Kalvin Phillips should take Henderson place at Liverpool

Date published: Wednesday 21st July 2021 9:07 - Ian Watson

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Henderson’s contract
It was certainly interesting to read reports that Liverpool might be stalling on renewing Henderson’s contract. While there are many ingredients required for a club to be successful, shrewd management by the board of directors is absolutely key. In particular, the best run clubs typically display the foresight to not offer ageing stars huge long term contracts. Gini Wijnaldum is a fine example. He has been a great player for Liverpool over the last few years. Yet he will be 31 in November and his performance levels will likely drop over the next couple of years. At Liverpool he was on £4.7M/year, while he is on £8.4M/year at PSG equating to an 80% pay rise. Clearly, it does not make sense for a non-petrostate backed club to resign a player in such a scenario.

Liverpool face a similar problem with Henderson who is already 31 years old. While it would be sad to see him leave, Liverpool should not be handing out 80% pay rises to ageing stars unless they want to put the club into Barcelona style Messi-death spiral. Instead it makes more sense to free up the wage space and invest in a younger star like Florian Neuhaus or Kalvin Phillips.
Oliver, London


Palace passed on Van Dijk
I was surprised to learn just how far back Liverpool’s appreciation of Virgil van Dijk went, in that they apparently scouted him before he signed for Southampton, instead of simply because he was good for Saints, like so many other signings they have made in the past few years. If it was in fact the laptop gurus who vetoed the Dutchman’s move to Anfield originally, this is a rare moment where they align with the old school PFM view as well. While van Dijk was at Glasgow Celtic, a number of Premier League clubs sent scouts to watch him, including Crystal Palace. Their scouts were there on a day when van Dijk was caught slightly out of position early on, and in trying to recover, committed a professional foul and was sent off. Palace’s people reported back to Neil Warnock that he was too slow to cut it in the Premier League, so wasn’t worth spending £6m on.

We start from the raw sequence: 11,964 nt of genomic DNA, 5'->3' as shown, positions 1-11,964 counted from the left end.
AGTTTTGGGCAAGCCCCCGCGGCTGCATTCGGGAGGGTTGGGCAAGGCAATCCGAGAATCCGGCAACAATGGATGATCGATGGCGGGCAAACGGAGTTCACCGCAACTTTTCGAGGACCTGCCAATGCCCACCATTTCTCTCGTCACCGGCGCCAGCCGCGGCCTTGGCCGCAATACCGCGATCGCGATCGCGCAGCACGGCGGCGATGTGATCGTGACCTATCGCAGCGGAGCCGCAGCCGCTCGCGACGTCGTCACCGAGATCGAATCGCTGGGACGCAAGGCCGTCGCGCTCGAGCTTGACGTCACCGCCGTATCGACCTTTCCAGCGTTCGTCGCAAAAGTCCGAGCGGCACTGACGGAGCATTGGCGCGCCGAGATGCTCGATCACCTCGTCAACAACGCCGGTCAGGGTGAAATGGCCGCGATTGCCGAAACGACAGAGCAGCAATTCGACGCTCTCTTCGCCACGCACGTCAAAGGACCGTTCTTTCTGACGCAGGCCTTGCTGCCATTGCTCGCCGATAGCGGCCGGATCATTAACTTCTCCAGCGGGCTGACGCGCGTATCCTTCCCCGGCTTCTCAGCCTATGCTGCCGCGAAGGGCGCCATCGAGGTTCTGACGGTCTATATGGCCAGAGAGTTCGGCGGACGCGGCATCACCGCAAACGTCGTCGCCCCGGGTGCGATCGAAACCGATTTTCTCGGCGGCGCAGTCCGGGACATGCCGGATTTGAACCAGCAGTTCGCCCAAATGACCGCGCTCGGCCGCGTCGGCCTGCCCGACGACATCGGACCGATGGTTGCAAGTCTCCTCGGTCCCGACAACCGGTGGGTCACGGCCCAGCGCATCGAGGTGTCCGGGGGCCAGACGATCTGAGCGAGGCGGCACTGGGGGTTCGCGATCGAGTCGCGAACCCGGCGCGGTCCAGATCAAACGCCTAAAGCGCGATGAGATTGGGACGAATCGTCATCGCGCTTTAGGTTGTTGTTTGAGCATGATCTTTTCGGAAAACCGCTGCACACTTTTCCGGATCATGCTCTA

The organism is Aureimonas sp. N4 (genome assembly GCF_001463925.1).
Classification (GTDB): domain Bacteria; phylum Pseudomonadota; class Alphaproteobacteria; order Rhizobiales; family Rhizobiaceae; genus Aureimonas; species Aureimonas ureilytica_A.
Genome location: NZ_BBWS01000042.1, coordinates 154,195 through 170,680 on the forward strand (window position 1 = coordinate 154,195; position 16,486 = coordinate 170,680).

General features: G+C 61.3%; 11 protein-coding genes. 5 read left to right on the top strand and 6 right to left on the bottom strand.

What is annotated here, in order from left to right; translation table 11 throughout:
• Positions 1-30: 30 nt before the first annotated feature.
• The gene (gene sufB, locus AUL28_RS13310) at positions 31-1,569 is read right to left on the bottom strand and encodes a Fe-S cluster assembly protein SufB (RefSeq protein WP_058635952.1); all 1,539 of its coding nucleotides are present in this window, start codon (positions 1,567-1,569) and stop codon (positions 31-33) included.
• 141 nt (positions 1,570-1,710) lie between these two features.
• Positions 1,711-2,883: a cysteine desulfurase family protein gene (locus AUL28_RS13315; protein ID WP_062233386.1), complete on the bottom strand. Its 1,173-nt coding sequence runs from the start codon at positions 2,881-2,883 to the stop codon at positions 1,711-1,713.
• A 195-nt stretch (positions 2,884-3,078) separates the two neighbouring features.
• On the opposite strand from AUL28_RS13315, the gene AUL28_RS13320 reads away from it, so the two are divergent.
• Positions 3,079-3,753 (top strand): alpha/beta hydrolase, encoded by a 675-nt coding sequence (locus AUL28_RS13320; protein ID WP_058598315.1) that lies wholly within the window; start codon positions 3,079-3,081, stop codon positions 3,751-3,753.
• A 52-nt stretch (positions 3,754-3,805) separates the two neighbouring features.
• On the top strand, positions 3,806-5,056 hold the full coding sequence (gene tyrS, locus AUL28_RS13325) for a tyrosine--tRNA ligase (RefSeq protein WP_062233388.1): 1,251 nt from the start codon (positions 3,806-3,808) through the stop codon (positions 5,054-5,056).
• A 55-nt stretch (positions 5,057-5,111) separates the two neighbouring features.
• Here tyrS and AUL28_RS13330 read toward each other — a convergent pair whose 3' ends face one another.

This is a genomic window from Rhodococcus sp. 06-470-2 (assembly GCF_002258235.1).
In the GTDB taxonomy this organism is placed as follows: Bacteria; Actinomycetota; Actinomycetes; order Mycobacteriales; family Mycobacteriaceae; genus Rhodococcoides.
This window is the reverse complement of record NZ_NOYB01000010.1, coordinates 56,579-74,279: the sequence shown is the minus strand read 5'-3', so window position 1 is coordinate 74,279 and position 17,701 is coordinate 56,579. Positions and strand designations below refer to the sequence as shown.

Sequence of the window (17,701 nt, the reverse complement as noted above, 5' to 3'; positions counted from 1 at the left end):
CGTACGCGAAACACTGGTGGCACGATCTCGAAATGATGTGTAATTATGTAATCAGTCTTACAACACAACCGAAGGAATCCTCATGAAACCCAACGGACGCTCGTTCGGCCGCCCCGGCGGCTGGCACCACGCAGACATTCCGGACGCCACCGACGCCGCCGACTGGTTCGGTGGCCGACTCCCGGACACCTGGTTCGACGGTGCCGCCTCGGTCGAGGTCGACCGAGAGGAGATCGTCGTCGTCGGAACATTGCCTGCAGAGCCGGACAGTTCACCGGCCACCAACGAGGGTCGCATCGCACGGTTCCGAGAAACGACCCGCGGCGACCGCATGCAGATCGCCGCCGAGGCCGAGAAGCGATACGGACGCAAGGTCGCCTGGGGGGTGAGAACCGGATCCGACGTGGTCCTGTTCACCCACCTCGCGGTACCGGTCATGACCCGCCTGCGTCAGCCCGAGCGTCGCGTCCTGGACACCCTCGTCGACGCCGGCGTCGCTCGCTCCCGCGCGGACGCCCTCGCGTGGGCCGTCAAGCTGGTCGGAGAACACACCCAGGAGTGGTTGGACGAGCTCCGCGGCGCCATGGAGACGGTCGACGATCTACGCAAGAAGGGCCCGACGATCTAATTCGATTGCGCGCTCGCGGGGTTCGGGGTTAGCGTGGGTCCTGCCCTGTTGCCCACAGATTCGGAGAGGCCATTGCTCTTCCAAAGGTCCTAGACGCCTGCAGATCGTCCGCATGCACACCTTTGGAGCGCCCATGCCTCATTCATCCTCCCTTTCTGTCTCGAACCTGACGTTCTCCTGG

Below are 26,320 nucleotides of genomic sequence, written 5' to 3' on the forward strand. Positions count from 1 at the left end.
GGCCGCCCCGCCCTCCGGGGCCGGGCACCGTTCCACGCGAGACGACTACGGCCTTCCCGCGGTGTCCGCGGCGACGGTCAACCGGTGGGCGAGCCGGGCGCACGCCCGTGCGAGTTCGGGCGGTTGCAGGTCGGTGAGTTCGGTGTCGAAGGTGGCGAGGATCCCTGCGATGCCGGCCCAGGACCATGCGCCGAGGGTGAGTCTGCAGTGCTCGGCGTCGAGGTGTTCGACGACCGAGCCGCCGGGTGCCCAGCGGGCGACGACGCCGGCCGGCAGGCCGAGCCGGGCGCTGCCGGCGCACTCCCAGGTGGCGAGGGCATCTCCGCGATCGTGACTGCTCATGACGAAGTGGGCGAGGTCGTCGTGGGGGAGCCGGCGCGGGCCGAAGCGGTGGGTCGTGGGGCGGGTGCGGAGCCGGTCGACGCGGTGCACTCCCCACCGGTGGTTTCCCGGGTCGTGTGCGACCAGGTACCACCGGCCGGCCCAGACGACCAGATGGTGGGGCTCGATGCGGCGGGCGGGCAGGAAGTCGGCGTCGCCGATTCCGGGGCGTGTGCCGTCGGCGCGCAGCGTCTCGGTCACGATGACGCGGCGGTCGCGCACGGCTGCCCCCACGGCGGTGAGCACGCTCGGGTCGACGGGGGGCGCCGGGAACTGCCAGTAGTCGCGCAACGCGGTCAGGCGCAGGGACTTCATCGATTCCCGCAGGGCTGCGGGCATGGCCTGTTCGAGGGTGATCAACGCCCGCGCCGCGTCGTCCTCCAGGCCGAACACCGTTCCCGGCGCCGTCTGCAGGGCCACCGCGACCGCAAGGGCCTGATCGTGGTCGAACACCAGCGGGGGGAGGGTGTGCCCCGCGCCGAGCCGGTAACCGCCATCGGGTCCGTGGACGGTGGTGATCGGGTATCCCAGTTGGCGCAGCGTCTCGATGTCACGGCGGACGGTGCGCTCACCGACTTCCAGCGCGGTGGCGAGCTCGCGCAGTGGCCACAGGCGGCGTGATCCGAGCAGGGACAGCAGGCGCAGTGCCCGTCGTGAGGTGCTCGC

After that, not a single Palace fan was surprised van Dijk ended up being sold for 12.5 times that value.
Ed Quoththeraven


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Players you don’t ‘get’
Howdy all; I hope everyone’s coping with the heat!

At risk of just sounding like I’m having a go at Manchester United (I’m not!), the Varane transfer is something I just ‘don’t get’. This is because that, whenever I have watched him for Real or for France, he just looks a bit error-prone and lightweight. I appreciate this sounds ridiculous; he’s won almost everything there is to win, but he’s a player I just ‘don’t get’. Perhaps he benefits from having played next to Ramos for so many years; I don’t know.

Another is Ousmane Dembele. Leaving aside his injury problems, I just see a fast bloke. Like, seriously fast, but not producing numbers anywhere near the level you’d expect for his transfer fee (though part of that was Neymar-doped), or to be constantly linked with other elite clubs.

Anyhow, my question to the mailbox is which players leave you cold and do you ‘not get’? Please keep it respectful; opinions are just that: opinions, not fact!
Stu, Southampton